Councilwoman Jannie Blackwell’s phone was blowing up. People were upset over a pending ordinance that would have changed the way Drexel food trucks operate, and they weren’t shy about letting the author of that legislation know.
“My phone was blowing up — is that what they call it? My phone network was destroyed,” she told Billy Penn in a phone interview. “They notified me via email. They notified me via Facebook. They texted me. They tweeted me. Every way people could notify me, they did.”
On Wednesday evening, she sought to calm the public outrcy. Blackwell announced that she would pull back on the proposed changes, which, among other regulations, would have capped the number of allowed vendors to 25 and required them to vend in static, fee-licensed locations.
“There will be no further action toward changing the existing [street vendor] structure,” she wrote on Facebook.
So is the bill dead? Not exactly, Blackwell clarified. The bill will remain in committee until it can be amended in a way that satisfies all involved parties.
But, “if we can’t amend it, we’ll drop it,” the councilwoman said. “It’s not worth changing things if you displease people. That’s my philosophy. Unless you’re making things better, you might as well leave them as they exist.”
Of course, “making things better” is a subjective term. Many observers guessed Drexel University was behind the legislation and had pushed for its introduction. One suggested motivation was that perhaps the administration was upset food trucks were creating too much competition for official University-run dining options. Billy Penn’s on-the-street interviews with the lunchtime crowd confirmed trucks were widely viewed as being superior to campus walk-in restaurants on price, quality and variety.
Another was that Drexel president John Fry simply harbors a dislike of street vendors — “I don’t do lunch trucks,” he once told The Triangle newspaper. That publication, which is Drexel University’s official paper of record, recently came out against the bill, writing that a highly-regulated Drexel University District for street vendors would crush the “vibrant and popular food truck scene” there.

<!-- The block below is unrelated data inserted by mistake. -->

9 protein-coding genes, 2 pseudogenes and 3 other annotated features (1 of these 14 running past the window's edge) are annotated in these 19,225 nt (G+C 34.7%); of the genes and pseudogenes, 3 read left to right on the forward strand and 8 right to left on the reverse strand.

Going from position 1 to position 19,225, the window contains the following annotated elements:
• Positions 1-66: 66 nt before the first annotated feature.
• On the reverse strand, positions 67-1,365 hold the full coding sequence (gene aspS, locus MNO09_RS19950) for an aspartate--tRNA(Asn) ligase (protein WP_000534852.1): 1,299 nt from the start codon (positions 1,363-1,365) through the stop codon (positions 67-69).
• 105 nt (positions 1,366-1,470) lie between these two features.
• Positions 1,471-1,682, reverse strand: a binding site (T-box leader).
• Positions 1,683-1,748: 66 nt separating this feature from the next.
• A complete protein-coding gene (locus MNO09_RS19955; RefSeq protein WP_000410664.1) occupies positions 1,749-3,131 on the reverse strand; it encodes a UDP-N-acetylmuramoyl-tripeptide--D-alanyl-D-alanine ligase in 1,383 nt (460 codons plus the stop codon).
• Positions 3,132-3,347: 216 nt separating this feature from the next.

Asked directly where the idea for the ordinance came from in the first place, Blackwell did not hesitate.
“It came from Drexel.”
While acknowledging that social media has made it easier than ever, Blackwell is used to receiving constituent feedback, and in fact relies on it. She’s been councilwoman for Philadelphia’s 3rd District since 1992, when she replaced her husband, the late Lucien “The Solution” Blackwell. The district covers much of West Philadelphia — including University City — and residents there aren’t afraid to speak their mind, she said.
“In the 3rd District, people let you know how they feel. You can’t make a mistake, because people will let you know. It’s what I like about local politics,” she continued. “I talked to so many people, from the people who build [trucks] to people who are vendors to people who’d like to be vendors.”
One person she has not yet spoken with is Rob Mitchell, president of the Philadelphia Mobile Food Association, which was founded in 2012 to represent food truck and cart owners’ interests and now counts approximately 75 members.
“I’ve been trying to get a meeting with her since before this bill was introduced,” Mitchell told Billy Penn.
That meeting is likely coming soon.
“I’ve been hearing his name,” Blackwell said. “I would definitely like to meet.”